An undated handout image with a view of a tiny island off the coast of Greenland, discovered during the Leister Expedition, which they say is the world's northernmost point of land. Julian Charriere/via REUTERS
Scientists last month set foot on a tiny island off the coast of Greenland which they say is the world's northernmost point of land and was revealed by shifting pack ice.
The discovery comes as a battle is looming among Arctic nations the United States, Russia, Canada, Denmark and Norway for control of the North Pole some 700 km (435 miles) to the north and of the surrounding seabed, fishing rights and shipping routes exposed by melting ice due to climate change.
"It was not our intention to discover a new island," polar explorer and head of the Arctic Station research facility in Greenland, Morten Rasch, told Reuters. "We just went there to collect samples."
The scientists initially thought they had arrived at Oodaaq, an island discovered by a Danish survey team in 1978. Only later, when checking the exact location, they realized they had visited another island 780 metres northwest.
"Everybody was happy that we found what we thought was Oodaaq island," said Swiss entrepreneur Christiane Leister, creator of the Leister Foundation that financed the expedition.
"It's a bit like explorers in the past, who thought they'd landed in a certain place but actually found a totally different place."
The small island, measuring roughly 30 metres across and a peak of about three metres, consists of seabed mud as well as moraine - soil and rock left behind by moving glaciers. The team said they would recommend it is named "Qeqertaq Avannarleq", which means "the northernmost island" in Greenlandic.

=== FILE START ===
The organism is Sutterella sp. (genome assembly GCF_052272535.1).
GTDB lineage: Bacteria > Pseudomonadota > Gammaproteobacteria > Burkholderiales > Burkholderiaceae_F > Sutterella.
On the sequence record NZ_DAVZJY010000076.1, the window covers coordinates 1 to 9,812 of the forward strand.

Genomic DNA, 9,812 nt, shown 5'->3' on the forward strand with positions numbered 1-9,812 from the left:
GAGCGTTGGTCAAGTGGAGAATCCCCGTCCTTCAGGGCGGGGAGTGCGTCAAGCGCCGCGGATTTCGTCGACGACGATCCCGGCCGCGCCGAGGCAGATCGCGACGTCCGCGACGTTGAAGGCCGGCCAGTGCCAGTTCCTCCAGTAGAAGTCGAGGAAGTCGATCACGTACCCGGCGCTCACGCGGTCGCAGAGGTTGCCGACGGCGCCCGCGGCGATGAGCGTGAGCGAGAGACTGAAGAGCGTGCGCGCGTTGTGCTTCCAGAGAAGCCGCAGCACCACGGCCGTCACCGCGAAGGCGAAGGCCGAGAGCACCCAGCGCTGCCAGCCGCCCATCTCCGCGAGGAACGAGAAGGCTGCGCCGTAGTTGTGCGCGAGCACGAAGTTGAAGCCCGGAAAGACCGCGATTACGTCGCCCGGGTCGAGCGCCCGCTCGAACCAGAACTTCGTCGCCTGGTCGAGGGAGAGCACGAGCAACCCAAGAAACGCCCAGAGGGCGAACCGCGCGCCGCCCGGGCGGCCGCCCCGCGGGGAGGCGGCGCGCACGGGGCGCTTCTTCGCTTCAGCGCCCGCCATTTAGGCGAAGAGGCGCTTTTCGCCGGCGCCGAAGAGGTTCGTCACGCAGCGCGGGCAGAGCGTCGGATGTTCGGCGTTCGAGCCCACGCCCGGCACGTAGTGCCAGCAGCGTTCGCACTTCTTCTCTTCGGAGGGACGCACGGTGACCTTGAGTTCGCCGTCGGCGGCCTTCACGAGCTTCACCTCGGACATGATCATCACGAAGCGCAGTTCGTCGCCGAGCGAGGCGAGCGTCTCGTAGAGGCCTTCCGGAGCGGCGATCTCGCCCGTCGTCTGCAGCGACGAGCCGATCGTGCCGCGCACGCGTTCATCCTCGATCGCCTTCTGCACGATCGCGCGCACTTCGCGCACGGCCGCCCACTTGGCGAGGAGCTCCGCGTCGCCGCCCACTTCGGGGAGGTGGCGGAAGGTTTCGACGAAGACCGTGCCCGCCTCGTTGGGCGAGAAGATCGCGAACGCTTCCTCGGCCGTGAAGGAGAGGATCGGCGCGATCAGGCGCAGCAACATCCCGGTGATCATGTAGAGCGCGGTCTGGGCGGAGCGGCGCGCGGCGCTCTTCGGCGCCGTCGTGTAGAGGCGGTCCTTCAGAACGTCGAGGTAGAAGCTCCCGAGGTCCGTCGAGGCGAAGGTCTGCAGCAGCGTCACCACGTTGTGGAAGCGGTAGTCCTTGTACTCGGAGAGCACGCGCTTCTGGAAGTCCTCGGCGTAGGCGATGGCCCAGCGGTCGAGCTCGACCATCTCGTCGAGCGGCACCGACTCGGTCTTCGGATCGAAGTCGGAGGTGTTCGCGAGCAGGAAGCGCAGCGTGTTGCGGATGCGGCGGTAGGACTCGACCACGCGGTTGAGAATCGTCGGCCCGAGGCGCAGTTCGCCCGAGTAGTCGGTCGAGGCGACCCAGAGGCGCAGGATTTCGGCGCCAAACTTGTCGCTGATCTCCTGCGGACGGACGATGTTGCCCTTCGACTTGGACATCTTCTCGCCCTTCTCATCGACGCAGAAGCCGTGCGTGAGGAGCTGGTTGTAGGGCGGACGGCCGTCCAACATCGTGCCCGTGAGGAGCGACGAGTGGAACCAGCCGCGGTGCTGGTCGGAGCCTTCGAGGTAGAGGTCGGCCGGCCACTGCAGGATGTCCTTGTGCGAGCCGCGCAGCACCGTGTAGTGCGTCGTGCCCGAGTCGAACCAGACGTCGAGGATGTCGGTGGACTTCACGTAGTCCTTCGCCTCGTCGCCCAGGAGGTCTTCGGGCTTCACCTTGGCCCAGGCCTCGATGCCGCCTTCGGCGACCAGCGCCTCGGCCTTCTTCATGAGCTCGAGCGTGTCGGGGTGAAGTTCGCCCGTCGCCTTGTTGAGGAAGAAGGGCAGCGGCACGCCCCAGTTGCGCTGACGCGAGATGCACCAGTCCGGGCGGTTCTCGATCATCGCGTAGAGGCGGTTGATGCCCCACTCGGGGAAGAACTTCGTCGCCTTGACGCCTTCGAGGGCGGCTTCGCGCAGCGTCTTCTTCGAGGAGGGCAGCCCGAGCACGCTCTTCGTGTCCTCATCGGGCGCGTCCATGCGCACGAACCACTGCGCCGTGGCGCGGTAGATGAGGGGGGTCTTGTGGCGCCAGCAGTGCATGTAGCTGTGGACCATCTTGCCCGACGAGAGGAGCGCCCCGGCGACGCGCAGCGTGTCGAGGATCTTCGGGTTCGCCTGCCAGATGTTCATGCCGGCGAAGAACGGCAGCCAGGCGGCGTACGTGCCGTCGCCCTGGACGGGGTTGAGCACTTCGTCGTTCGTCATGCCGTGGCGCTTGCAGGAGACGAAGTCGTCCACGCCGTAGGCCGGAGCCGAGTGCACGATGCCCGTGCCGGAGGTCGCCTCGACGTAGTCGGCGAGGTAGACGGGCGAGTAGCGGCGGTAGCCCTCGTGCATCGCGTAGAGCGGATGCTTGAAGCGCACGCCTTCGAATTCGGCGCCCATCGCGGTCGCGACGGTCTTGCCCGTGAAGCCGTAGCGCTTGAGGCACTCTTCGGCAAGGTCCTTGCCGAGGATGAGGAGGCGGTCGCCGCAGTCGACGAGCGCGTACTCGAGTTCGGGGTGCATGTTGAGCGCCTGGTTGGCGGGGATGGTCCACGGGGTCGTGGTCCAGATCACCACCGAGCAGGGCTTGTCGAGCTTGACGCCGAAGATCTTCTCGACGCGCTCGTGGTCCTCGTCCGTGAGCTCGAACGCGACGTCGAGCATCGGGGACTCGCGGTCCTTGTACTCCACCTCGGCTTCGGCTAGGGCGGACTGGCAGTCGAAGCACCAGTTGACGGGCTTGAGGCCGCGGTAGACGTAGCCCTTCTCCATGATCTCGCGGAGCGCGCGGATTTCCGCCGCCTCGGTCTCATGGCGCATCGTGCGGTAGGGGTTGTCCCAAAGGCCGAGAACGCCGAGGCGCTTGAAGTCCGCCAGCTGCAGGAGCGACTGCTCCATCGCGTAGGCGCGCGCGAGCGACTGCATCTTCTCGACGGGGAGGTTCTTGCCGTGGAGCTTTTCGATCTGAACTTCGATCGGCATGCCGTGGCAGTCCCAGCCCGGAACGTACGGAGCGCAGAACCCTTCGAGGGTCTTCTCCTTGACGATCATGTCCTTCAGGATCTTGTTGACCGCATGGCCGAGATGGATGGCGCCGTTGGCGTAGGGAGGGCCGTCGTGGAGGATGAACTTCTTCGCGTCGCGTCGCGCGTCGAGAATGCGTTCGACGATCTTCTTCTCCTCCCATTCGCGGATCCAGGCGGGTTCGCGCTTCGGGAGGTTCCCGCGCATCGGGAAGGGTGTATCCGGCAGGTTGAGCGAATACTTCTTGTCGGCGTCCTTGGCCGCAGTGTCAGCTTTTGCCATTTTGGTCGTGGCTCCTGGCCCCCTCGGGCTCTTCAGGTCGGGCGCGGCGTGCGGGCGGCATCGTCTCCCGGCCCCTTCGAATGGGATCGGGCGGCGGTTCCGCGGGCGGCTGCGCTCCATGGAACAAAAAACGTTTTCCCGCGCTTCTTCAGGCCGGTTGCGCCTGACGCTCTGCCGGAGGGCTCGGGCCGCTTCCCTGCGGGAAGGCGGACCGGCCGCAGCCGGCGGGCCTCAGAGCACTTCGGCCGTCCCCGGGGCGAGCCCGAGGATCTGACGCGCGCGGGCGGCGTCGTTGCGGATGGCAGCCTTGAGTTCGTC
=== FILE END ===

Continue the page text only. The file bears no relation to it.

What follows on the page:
Several U.S. expeditions in the area have in recent decades searched for the world's northernmost island. In 2007, Arctic veteran Dennis Schmitt discovered a similar island close by.
Though it was exposed by shifting pack ice, the scientists said the island's appearance now was not a direct consequence of global warming, which has been shrinking Greenland's ice sheet.
Rene Forsberg, professor and head of geodynamics at Denmark's National Space Institute, said the area north of Greenland has some of the thicket polar sea ice, though he added it was now 2-3 metres thick in summer, compared with 4 metres when he first visited as part of the expedition that discovered Oodaaq in 1978.
Any hope of extending territorial claims in the Arctic depends on whether it is in fact an island or a bank that may disappear again. An island need to remain above sea level at high tide.
"It meets the criteria of an island," said Forsberg. "This is currently the world's northernmost land."
But Forsberg, an advisor to the Danish government, said it was unlikely to change Denmark's territorial claim north of Greenland.
"These small island come and go," he said.
The discovery was first reported earlier on Friday by Danish newspaper Weekendavisen.
Reporting by Jacob Gronholt-Pedersen; Editing by Alex Richardson
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